"Sumoi Mari Gaon," nature's gift to Assam

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Guwahati, June 17 (ANI): The Sumoi Mari Gaon village on Majuli Island in Assam, lies in the middle of the River Brahmaputra and is blessed with rich bio-diversity and a unique eco-system.

One of nature's amazing facets, the exotic Majuli Island is the largest among 30 other small islands in the area.

After taking a ferry-ride through a seven kilometer stretch from Kamalabari town, the main town in Majuli, one can reach Sumoi Mari Goan, which is populated primarily by the Missing Tribe.

The village has 195 households with 1258 people.

The Brahmaputra River supports a luxurious growth of water plants and fishing is the main occupation of the people.

Farming and weaving are other sources of income for villagers.

A state government scheme under the Handicraft Vikas Yojana (HVY) is providing training to 600 local weavers.

People here mainly depend on fishing, weaving and farming

"After school, we mostly spend our time in weaving, since it is our main source of livelihood. At night, I study under a lamp. My mother works as a daily wage laborer during cultivation period and my father mostly does fishing," said Anjumoni Payeng, villager, Sumoi Mari Gaon

Water is a convenient medium of transport to the village as the existing road is in bad shape.

The river, which provides sustenance, causes severe obstacles during the monsoon season,as water levels rise and embankments get eroded.

Representatives of IMPACT, an NGO actively working towards preventing regular soil erosion in the village, say they want to develop better ways and means of communication.

"We are taking some good steps to save the erosion," claimed Mitu Khataniar, a Social worker with IMPACT.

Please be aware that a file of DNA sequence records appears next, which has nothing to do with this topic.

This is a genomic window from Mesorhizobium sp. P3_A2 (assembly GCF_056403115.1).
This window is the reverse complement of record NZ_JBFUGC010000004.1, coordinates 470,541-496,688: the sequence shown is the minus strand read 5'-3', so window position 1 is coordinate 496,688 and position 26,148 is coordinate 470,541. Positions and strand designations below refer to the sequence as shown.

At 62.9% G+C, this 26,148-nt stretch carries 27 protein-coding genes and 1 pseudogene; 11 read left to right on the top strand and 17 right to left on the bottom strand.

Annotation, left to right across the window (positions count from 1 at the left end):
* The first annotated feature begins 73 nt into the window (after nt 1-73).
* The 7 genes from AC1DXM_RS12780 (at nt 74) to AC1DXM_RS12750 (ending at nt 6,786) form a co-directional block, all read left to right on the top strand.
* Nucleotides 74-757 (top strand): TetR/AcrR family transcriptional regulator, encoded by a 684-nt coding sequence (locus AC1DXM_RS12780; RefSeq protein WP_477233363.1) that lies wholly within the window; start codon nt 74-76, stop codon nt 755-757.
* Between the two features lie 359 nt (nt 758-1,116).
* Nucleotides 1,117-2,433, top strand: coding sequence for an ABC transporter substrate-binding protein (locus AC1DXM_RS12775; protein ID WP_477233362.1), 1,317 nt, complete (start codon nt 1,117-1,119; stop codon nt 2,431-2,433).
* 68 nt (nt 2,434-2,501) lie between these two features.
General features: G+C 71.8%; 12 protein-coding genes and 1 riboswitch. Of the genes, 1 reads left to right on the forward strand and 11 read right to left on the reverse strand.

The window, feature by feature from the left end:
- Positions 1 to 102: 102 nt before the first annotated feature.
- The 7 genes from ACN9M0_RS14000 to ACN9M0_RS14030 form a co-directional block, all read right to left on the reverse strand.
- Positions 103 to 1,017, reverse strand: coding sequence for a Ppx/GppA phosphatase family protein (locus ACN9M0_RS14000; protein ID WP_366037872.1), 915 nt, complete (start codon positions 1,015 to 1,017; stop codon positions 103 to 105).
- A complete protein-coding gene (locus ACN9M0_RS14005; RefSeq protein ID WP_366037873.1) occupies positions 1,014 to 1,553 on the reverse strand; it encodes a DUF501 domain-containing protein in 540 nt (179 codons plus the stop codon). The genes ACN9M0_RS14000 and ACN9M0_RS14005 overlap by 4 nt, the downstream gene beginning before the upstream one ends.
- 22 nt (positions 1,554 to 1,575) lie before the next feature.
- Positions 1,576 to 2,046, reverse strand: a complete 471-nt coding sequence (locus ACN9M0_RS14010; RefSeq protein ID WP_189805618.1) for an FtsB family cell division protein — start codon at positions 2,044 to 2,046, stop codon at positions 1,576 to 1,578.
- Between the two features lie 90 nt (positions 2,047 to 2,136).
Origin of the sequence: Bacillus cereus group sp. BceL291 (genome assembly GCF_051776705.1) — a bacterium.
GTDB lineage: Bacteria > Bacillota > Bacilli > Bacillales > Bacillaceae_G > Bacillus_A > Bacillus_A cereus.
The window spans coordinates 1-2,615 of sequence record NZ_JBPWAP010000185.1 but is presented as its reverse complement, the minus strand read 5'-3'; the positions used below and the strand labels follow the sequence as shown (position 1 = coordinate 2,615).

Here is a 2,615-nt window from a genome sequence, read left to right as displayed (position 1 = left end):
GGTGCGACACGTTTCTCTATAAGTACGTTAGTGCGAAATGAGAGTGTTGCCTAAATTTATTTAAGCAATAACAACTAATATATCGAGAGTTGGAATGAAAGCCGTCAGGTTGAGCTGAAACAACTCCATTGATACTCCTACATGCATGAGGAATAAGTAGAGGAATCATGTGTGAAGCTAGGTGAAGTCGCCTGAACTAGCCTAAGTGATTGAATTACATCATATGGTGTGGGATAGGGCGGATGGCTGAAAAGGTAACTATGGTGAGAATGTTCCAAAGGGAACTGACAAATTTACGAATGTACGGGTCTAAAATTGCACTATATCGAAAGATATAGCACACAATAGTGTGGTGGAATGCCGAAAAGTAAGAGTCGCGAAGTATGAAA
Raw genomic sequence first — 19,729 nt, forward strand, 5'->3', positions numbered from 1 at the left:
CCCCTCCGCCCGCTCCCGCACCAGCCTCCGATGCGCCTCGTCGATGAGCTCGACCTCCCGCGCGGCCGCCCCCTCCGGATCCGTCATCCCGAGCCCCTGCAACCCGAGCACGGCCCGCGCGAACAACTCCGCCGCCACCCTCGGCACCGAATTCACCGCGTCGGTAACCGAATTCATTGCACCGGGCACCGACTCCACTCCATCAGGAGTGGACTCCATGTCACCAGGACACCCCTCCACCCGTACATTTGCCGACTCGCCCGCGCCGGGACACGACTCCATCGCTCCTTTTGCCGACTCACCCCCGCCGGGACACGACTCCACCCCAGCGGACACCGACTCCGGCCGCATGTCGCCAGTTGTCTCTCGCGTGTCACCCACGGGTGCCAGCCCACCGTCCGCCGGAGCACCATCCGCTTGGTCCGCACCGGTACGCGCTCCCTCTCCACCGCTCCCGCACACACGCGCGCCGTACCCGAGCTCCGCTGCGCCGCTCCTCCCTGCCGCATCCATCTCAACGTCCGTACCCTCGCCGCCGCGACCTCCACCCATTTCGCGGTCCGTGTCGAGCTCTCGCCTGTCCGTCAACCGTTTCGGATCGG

"There is rapid erosion and flooding by the river every year. All our land and homes are affected by the natural calamity. Now, we are taking shelter in the embankment in a Kaccha house. We don't want to construct Pakka house because it is risky," said Debo Kumar Kotum, villager of Sumoi Mari Gaon

Lack of proper educational institutions and healthcare facilities are some of the other problems facing the villagers.

The village still struggles to have a health centre and a high school of its own.

"There is no health centre, high school or road in my village. My children have to walk seven kilometers daily to attend classes.

In any emergency, we have to carry the patient to Kamalabari town for medical attention," said Koleshori of Sumoi Mari Gaon

The river, which winds it through scenic surroundings, also makes Majuli a potential tourist destination.

Recently during a visit, Union Minister of State for Environment and Forests, Jairam Ramesh declared that Majuli island would soon come under the eco-sensitive zone in an effort to safeguard it.

Efforts are also on to preserve the rich culture and heritage of the island. By Vaschipem Kamodang (ANI)

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